An era in Real Estate is finally ending. When I first started in 2007, all I heard about was how Real Estate was “getting worse” and how crazy I was for getting into the business now. One in four properties were “lender-mediated” property (in the public eye this genre were the foreclosures) in 2010. Three years after I started, I will be honest, it was bad. My family and I survived as a team and that is the only way we got through this period of time. The year 2011 was definitely the bottom of the market. I was seeing how it was affecting our industry. To see something come to a complete standstill and have very little time to build up a referral business, was quite scarey.
Now, flash forward to 2015. We are looking at one in ten homes classified as “lender-mediated” properties (i.e. foreclosures). Wow, what a difference. The market has picked up for the majority of homes. The decline in prices has, for the most part, ceased. There are a few areas left but, in most cases, the Foreclosure Market as a dominant way to sell a home in Central Ohio is at an end.
So what does that mean to you, the consumer?
The real estate market is headed towards normalization, I hope. We measure how quickly homes are selling by calculating Months Supply of Inventory. Basically, this is how long the Realtors have to sell out the inventory in the Multiple Listing System without adding new properties. September 2015 still has the Months Supply of Inventory at around three months for Central Ohio. That is on the extreme end of low. A normal, healthy market is around six to seven months supply of properties.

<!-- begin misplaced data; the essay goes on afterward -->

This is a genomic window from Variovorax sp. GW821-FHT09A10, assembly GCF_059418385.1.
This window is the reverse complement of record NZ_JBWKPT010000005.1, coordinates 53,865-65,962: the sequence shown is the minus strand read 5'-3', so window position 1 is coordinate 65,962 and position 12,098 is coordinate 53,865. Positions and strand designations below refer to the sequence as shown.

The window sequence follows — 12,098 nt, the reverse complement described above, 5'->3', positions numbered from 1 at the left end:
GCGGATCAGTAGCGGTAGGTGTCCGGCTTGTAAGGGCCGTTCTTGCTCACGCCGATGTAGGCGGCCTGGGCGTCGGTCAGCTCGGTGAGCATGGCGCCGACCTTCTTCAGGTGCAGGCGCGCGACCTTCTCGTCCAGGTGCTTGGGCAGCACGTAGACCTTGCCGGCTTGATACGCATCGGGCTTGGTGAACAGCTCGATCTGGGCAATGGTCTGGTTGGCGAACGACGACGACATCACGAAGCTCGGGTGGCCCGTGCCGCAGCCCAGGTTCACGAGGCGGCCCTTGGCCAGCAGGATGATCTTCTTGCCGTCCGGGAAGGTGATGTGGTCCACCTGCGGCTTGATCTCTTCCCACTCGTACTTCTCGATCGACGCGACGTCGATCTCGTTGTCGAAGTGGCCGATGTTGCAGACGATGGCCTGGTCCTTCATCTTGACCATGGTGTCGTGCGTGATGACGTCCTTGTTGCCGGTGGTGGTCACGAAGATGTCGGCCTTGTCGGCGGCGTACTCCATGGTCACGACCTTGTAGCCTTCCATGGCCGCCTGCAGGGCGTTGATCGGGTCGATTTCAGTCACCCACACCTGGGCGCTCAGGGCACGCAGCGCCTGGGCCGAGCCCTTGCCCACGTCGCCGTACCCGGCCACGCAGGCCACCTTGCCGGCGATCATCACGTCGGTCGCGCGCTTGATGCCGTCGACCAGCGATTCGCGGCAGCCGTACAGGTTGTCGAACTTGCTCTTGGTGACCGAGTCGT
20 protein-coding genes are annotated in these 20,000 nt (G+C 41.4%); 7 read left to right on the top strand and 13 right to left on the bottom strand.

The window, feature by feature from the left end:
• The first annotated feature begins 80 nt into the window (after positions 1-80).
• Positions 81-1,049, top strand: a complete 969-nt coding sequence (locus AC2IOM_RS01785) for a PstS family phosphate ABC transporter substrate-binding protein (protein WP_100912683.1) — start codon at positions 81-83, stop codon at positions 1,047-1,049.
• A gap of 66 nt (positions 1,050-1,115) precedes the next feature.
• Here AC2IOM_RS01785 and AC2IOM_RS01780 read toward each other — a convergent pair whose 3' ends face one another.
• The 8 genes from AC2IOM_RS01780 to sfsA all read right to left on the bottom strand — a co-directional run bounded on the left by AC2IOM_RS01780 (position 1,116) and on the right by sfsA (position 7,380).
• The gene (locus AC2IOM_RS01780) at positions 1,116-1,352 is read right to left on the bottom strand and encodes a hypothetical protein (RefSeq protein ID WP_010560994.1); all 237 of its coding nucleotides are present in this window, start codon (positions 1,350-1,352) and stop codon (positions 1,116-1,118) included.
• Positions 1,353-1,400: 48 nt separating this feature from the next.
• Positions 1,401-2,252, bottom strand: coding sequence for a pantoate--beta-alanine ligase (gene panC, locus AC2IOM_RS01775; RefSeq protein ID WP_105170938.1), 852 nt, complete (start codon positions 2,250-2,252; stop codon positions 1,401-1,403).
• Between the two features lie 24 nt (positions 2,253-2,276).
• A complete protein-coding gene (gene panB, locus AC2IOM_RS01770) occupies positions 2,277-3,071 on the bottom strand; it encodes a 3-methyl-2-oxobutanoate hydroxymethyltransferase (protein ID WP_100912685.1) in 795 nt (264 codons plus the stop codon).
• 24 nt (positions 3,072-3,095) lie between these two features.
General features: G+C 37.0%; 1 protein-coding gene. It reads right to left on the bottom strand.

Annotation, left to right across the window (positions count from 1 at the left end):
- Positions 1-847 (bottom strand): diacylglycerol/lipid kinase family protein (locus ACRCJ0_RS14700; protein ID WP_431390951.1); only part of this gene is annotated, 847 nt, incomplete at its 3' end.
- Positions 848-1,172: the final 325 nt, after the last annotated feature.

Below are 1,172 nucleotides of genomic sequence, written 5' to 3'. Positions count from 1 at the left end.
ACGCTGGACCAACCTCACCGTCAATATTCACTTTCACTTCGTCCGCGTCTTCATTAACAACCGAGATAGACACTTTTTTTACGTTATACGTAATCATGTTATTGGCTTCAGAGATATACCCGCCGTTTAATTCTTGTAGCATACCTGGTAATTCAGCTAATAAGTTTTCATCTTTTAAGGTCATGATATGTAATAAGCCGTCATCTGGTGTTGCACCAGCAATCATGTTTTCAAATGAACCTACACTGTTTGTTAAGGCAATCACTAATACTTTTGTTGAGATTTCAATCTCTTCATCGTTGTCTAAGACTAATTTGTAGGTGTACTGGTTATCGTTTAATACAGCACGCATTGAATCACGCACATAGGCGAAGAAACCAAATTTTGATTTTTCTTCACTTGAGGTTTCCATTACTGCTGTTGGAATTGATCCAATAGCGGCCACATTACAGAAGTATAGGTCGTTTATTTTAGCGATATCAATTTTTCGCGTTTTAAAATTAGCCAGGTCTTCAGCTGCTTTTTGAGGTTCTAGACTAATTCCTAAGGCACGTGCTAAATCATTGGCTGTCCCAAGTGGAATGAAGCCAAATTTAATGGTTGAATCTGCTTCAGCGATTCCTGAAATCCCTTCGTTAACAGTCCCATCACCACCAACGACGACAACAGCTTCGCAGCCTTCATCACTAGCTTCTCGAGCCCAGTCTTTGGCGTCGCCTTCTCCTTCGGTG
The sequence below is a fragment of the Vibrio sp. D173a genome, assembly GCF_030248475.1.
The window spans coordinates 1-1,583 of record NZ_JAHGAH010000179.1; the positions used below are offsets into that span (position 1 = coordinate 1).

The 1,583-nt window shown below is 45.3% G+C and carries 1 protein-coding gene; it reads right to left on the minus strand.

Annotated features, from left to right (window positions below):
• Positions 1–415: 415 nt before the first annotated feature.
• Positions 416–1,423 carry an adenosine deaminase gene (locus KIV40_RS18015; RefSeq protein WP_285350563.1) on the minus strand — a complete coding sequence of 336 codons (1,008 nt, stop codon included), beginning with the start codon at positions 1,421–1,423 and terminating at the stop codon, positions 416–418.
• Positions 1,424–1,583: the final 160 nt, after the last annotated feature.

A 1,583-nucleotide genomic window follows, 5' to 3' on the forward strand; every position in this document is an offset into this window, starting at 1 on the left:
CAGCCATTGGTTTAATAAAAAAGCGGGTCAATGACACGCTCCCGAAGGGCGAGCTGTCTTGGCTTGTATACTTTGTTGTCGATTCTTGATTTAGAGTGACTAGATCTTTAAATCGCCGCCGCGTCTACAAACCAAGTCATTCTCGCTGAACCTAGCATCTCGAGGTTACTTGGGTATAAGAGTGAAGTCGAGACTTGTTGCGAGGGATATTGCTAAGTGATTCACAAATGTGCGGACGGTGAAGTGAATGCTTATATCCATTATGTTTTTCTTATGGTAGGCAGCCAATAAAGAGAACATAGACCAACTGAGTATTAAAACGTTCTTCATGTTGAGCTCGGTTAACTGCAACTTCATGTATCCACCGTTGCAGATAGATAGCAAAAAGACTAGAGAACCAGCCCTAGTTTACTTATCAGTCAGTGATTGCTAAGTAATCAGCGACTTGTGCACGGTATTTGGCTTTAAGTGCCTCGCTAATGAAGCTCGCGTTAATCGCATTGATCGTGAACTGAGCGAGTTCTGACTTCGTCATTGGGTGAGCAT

No cause for fear. Low numbers generally mean that the sellers have an upper hand in the market. It means that there are buyers who are out there looking with little inventory to view. It doesn’t mean that there is nothing on the market. There are some things. Buyers just need to be more patient. Sellers… Well, sellers, if you play your cards correctly you could be sitting pretty. But, if you are doing a sell and a move within the same area, it could be tricky. Back up plans, contingencies, and possession times are highly recommended if your wish is to move up.
If you are a numbers enthusiast, take a look at:
Central Ohio September 2015 Stats from the Columbus Realtors® Area September 2015 Stats from the Columbus Realtors®
Q3-2015 Lender-Mediated Properties Report